Once it gets colder outside, your house gets warmer and you decorate for the holidays, there are some increased fire risks to keep in mind. As ambassadors for Kidde, Fireman Max and I are sharing these simple safety pointers. As much as you think you may know, I'm betting some tips will be new to you as they were to me.
Space heater, chimney and candle heads up
1. Place a sturdy screen over your fireplace to prevent sparks from zooming into the room, says the National Fire Protection Association (NFPA). Put ashes into a metal container only once they are cool, then keep the container a safe distance from your home.
2. Do not toss gift wrap paper into the fireplace—it can ignite suddenly and burn intensely, notes the U.S. Consumer Product Safety Commission.
3. If your space heater is on the old side, replace it with one that meets the latest safety standards, advises Kidde, including having an automatic cut-off device and guarding around the heating coils and burners.
4. Keep space heaters at least three feet away from bedding, drapes, furniture and other flammable materials, per the U.S. Fire Administration. Keep candles at least 12 inches away from anything that can burn, too, urges Safe Kids Worldwide (SKW), including clothing, books, paper, curtains, Christmas trees and paper decorations.
5. Turn off space heaters and blow out candles when you leave an area or before you go to sleep.
6. Don't place lit candles—or Chanukah menorahs with lit candles—in a window where blinds and curtains can close over them.
7. Extinguish taper and pillar candles when they get to within two inches of the holder or decorative material. Extinguish votives and containers before the last half-inch of wax starts to melt.
Carbon monoxide safety tips
8. Make sure your chimney is cleaned and inspected every year; you want to keep them free of leaves, residue and animal nests for proper venting, note the experts at Kidde.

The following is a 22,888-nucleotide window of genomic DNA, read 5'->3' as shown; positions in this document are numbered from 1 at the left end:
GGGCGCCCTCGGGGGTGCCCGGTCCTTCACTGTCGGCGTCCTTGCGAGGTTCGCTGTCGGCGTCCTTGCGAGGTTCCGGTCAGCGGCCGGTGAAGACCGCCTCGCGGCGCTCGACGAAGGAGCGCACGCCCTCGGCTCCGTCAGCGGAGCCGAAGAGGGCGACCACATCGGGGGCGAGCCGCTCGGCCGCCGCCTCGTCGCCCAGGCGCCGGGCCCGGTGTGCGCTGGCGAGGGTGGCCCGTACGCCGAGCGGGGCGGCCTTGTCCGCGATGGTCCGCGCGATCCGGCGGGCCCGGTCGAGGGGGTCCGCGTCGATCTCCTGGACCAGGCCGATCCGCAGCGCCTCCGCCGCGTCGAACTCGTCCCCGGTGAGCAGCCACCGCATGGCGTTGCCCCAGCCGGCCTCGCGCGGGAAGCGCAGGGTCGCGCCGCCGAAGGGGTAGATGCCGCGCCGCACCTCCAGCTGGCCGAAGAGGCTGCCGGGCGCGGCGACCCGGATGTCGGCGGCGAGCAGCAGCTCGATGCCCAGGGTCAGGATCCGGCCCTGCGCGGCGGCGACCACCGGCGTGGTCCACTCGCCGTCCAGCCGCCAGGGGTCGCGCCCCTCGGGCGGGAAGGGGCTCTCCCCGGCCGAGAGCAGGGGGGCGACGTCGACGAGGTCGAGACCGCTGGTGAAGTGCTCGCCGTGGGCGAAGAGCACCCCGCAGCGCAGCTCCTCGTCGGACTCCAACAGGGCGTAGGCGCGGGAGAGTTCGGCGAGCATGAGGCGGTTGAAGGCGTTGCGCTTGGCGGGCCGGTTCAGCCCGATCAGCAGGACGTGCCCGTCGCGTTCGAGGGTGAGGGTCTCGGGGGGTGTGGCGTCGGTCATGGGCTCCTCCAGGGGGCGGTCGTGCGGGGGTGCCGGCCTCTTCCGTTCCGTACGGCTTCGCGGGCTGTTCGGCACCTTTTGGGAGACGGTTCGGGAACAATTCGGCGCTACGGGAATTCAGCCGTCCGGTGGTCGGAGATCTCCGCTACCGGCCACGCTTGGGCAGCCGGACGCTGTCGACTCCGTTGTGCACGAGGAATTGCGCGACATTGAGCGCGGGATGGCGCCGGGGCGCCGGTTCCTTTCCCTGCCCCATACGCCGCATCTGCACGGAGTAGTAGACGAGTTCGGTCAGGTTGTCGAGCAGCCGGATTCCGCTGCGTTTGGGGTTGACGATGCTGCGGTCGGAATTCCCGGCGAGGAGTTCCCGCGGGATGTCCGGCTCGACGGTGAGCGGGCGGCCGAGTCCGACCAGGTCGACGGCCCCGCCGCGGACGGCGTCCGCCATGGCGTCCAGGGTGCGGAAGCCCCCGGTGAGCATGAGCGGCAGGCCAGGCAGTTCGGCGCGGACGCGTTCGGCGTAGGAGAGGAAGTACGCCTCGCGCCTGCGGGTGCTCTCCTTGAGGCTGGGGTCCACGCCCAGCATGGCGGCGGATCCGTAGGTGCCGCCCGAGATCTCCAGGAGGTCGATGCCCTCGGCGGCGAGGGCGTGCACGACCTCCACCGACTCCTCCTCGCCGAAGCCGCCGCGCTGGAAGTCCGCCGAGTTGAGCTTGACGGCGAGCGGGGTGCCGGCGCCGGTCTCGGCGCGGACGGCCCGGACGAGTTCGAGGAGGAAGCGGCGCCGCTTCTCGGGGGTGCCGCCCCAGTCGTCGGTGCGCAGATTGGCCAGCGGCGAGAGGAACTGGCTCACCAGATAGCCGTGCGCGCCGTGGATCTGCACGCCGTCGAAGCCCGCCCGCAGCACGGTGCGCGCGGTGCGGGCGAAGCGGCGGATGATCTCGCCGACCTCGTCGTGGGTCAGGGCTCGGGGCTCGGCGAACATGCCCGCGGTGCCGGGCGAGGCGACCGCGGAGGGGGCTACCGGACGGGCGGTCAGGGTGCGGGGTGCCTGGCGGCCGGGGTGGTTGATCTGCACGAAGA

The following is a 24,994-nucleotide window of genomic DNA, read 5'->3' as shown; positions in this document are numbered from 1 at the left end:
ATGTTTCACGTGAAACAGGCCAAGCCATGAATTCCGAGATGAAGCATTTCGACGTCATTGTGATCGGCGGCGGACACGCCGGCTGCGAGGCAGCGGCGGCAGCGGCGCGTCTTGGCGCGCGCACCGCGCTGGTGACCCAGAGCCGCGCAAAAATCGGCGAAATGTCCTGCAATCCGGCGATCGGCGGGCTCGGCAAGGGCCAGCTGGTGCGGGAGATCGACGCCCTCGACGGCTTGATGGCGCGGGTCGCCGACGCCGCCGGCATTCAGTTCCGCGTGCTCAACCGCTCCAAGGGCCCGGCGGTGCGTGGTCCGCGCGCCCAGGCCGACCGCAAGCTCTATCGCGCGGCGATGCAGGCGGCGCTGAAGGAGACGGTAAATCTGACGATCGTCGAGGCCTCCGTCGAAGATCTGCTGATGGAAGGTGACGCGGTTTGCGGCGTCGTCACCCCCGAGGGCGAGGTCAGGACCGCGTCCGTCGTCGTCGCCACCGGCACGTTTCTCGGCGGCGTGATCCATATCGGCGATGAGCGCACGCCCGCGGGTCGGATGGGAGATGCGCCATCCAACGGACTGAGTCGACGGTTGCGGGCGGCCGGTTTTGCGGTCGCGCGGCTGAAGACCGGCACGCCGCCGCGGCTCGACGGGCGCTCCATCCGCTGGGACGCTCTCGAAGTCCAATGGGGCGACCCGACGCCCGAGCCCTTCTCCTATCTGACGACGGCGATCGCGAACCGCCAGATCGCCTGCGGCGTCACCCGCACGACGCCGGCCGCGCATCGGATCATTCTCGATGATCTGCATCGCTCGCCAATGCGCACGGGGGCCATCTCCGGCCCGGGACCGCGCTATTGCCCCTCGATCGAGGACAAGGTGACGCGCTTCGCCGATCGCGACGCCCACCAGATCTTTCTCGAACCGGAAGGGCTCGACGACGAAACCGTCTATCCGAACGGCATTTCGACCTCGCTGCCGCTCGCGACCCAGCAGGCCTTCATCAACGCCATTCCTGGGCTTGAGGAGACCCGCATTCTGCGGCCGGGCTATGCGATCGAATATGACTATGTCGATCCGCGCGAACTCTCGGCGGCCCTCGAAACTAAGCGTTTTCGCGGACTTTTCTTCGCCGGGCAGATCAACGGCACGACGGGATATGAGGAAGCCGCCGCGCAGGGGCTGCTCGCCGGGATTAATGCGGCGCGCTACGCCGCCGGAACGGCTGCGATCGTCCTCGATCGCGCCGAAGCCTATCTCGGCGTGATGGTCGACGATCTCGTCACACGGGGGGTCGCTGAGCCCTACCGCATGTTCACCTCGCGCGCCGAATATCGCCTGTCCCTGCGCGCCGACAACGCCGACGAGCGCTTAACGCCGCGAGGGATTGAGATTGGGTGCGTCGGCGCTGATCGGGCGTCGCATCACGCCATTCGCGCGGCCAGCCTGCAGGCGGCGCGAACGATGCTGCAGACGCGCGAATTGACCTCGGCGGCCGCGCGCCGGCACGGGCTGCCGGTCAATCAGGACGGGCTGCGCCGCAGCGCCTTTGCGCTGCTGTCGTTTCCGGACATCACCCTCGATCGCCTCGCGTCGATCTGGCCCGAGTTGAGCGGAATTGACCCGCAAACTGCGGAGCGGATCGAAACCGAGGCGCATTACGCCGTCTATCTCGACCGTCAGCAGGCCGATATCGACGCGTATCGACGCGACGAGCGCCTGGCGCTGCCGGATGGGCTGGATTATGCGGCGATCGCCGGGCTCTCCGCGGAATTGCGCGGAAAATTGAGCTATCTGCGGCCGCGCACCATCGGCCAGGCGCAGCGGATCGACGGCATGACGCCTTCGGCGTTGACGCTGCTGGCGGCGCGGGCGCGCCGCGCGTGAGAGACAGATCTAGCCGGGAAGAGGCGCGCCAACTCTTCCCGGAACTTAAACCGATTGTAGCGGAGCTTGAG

9. You also want to have a licensed professional inspect your heating system and other fuel-burning appliances.
10. To prevent a buildup of carbon monoxide—especially at night when your family is asleep—open the fireplace damper before lighting a fire, and keep it open until the ashes are cool.
11. Never use an oven or stove to heat your home.
12. Install a carbon monoxide alarm, as with smoke alarms, on every level of your home, recommends SKW.
Got a portable fireplace? Check out this video from the NFPA.
13. Whether you're cooking up a holiday feast or just mac 'n cheese, keep cooking areas free of combustible materials including potholders, paper towels and packaging, says Kidde. Avoid wearing loose clothing that can catch fire.
14. Turn pot handles inward to prevent spills.
15. Never pour water onto a cooking oil fire—it will only exacerbate it.
16. If there's an oven fire, turn off the heat and keep the door closed to contain it.
17. Keep a kitchen fire extinguisher handy, like the Kidde Kitchen Fire Extinguisher RESSP that we have—and read the instructions so you actually know how to use it.
Holiday decorating to-dos (and to-don'ts)
18. When you're buying a fresh tree, go for one with needles that are hard to pull from the branches—they shouldn't break when bent between your fingers, or fall off when the trunk of the tree is bounced on the ground, says the CPSC. The trunk butt should be sticky with resin.
19. If you get an artificial tree, make sure it's identified by the manufacturer as "fire retardant," reminds the NFPA.
20. Before you place the tree in the stand, cut one to two inches from the base of the trunk.
21. Keep the tree at least three feat away from heat sources like fireplaces, radiators, candles, heat vents and lights.
22. Add water daily to the tree stand.
23. Use lights that have been tested by an independent laboratory, per the label. Toss any string of lights with worn or broken cords or loose bulb connections. Connect no more than three strands of mini string sets per single extension cord, and a maximum of 50 bulbs for screw-in bulbs. And turn off all lights before leaving the house or going to bed.
24. Don't use lit candles on the tree.
25. If you make paper decorations, says the CPSC, look for materials labeled "non-combustible" or "flame-resistant."
More from the fire safety series from me and Fireman Max:
Making a family fire escape plan for kids with special needs
9 summer fire safety tips for outdoor fun
What we learned from our home fire safety inspection
Protecting your family from a home fire
For additional info, check out:
Kidde on Facebook
@KiddeSafety on Twitter
@kiddefiresafety on Instagram
This post is one in a series sponsored by Kidde, for whom I am a compensated ambassador.
Fireplace image: Flickr/Rickydavid